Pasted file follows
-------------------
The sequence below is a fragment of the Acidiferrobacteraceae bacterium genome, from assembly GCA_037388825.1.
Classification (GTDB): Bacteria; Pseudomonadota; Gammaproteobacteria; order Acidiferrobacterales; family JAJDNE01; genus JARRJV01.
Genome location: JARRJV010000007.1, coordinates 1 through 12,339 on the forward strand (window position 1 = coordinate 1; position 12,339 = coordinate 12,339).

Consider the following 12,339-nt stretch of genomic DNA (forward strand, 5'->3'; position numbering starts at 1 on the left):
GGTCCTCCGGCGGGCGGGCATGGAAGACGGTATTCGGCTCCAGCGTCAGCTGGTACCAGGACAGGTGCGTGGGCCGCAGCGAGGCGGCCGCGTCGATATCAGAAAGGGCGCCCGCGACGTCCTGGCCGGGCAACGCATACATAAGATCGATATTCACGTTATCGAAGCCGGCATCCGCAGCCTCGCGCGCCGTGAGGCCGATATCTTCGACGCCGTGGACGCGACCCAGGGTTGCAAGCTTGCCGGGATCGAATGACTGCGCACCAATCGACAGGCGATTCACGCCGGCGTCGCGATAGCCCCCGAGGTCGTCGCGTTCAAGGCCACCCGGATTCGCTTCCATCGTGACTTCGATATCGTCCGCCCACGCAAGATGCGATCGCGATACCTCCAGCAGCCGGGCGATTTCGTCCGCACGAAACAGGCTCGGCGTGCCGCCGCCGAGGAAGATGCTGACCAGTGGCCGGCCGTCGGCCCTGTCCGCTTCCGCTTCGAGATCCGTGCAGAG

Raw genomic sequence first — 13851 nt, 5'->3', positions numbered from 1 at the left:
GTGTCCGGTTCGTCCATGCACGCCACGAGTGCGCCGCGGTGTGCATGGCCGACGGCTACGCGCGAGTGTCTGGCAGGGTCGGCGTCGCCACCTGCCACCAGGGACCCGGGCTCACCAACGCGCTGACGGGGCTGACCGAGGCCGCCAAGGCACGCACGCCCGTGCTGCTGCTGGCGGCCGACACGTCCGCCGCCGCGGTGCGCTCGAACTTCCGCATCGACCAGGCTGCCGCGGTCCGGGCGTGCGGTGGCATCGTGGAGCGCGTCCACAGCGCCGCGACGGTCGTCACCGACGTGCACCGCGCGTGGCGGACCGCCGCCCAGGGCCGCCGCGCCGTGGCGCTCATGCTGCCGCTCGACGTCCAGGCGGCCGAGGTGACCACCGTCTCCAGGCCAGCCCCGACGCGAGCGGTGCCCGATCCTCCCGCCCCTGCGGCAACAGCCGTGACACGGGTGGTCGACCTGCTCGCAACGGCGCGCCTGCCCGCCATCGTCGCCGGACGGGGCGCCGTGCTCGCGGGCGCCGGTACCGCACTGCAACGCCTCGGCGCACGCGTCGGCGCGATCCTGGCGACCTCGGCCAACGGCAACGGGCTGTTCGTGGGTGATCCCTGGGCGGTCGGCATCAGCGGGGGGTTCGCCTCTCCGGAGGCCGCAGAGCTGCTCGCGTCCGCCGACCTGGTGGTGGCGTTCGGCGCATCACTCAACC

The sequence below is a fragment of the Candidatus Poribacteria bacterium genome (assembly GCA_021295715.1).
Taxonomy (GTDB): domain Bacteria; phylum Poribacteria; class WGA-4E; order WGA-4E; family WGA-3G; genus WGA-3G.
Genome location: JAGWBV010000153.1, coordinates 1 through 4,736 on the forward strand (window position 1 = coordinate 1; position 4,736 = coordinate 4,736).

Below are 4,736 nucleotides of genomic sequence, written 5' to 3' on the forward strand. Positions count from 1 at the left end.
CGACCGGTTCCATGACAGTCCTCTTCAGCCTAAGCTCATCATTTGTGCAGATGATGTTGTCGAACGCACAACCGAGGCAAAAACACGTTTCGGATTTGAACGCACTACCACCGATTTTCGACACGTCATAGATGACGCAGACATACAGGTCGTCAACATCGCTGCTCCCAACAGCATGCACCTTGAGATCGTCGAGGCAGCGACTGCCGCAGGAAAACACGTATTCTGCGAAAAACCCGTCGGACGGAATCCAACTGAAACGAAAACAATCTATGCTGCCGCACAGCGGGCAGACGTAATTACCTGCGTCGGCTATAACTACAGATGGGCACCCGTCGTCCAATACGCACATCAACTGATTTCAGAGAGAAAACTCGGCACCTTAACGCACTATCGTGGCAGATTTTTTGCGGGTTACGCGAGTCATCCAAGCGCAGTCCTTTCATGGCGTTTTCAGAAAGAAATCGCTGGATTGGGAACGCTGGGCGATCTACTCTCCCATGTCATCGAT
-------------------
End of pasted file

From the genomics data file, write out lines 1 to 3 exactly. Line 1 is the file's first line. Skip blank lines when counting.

The sequence below is a fragment of the Acidiferrobacteraceae bacterium genome, from assembly GCA_037388825.1.
Classification (GTDB): Bacteria; Pseudomonadota; Gammaproteobacteria; order Acidiferrobacterales; family JAJDNE01; genus JARRJV01.
Genome location: JARRJV010000007.1, coordinates 1 through 12,339 on the forward strand (window position 1 = coordinate 1; position 12,339 = coordinate 12,339).